A rather belated final blog update from Price of Kings co-director Richard Symons, reflecting on the team's final screening on their Middle East tour:
After Tuesday night's Ramallah high, something had to give.
We put it down to bad vibes from the Allenby Bridge border crossing, but by the time we arrived in Amman, Jo was wheelchair-bound with her leg in a plaster cast.
At Allenby, Palestinians are separated out onto segregated busses, I'm guessing that this is so if anything goes down at the Israeli checkpoint it's away from the eyes of international travellers. In any case, after a bad fall off our bus we found ourselves ambulancing Jo to the local hospital's x-ray unit and it would be another couple of hours before we were back en route.
The last time we were in Jordan was to shoot Bassam Abu Sharif and the village of Karameh for the Arafat film. Bassam was Time magazine 1970's "Face of Terror" and the man who recruited/trained "Carlos the Jackal" We'd spent a day interviewing him and he confirmed he was coming to tonight's screening in the amphitheatre of the Royal Film Commission.
Bassam had quite literally put his life on the line more than once for both Arafat and the Palestinian struggle. Having spent the day with him was an education in itself and provided way more insight than we could include in the finished film [you can see exclusive footage here] We'd also discovered he wasn't a man who suffered fools gladly. No-nonsense, no bullshit. This would be the first time he'd see the film.
Jordan's ties with Arafat are deep and divided in opinion on his leadership. Originally we'd had two long sequences in the film that had to be cut [some of this is in the extras online and DVD] - the battle of El Karameh and Black September (in particular his escape with Munib al Masri when this went down). Did this mean we'd be seen as having written them out of his history ? We could only hope they'd understand 70 years of history isn't easily packed into the length of a film.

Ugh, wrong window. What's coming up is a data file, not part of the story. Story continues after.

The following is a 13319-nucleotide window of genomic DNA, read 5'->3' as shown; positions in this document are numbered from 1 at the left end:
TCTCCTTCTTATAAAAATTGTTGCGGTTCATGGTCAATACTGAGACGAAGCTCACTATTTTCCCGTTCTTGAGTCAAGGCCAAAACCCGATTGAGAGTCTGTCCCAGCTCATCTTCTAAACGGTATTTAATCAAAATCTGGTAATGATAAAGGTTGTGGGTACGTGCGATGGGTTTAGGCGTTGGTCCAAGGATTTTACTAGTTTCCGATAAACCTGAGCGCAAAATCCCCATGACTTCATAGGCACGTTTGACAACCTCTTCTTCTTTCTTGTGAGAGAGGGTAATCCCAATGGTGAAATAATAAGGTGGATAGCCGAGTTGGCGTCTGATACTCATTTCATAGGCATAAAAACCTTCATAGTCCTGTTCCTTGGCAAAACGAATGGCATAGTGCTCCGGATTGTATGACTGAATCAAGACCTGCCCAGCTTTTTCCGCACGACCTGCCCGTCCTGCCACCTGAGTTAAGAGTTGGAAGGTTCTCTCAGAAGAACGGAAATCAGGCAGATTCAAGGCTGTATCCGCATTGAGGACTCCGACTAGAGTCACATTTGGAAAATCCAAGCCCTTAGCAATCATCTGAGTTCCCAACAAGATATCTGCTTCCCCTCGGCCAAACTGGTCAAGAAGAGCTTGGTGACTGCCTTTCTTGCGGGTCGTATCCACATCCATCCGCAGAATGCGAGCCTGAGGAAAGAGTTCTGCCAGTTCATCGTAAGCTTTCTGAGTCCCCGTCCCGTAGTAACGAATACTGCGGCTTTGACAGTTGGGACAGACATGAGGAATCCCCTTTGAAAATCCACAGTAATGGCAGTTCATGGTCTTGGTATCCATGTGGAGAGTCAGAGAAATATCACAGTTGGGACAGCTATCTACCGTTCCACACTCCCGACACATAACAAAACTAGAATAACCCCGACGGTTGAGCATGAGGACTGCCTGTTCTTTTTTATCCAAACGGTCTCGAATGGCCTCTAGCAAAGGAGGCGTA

The screening went well - hard not to when the setting was so extraordinary but there was an ominous silence for the credits and our entrance to the Q&A (despite Jo on crutches) which contrasted strongly with the previous night in Ramallah.
It's always going to be tough to play a film to the people who've lived through it's events and therefore fuse what they've experienced first hand with what they've been told by the media at the time. For example, one audience member claimed Clinton/Washington knew about the Oslo negotiations saying, "you know nothing", effectively refusing to accept the testimony of the actual negotiators who in the film said it was secret.
I scanned the audience and Bassam's seat was empty.
After about 20 minutes some of the audience started coming round whilst others who had previously kept quiet began defending the film and things started to even out a little - either way, it was a stark reminder that not only were we dealing with extremely sensitive and controversial subject matter, but also that opinions held on Arafat, were held passionately.
We tried to call Bassam afterwards, figuring we may as well face the music but couldn't get through...
The worry stayed with us till the next morning. He got in touch via email - no explanation as to why he'd left in the Q&A but all was good... he'd liked the film. No time for relief - just a dash to the gate and homewards bound.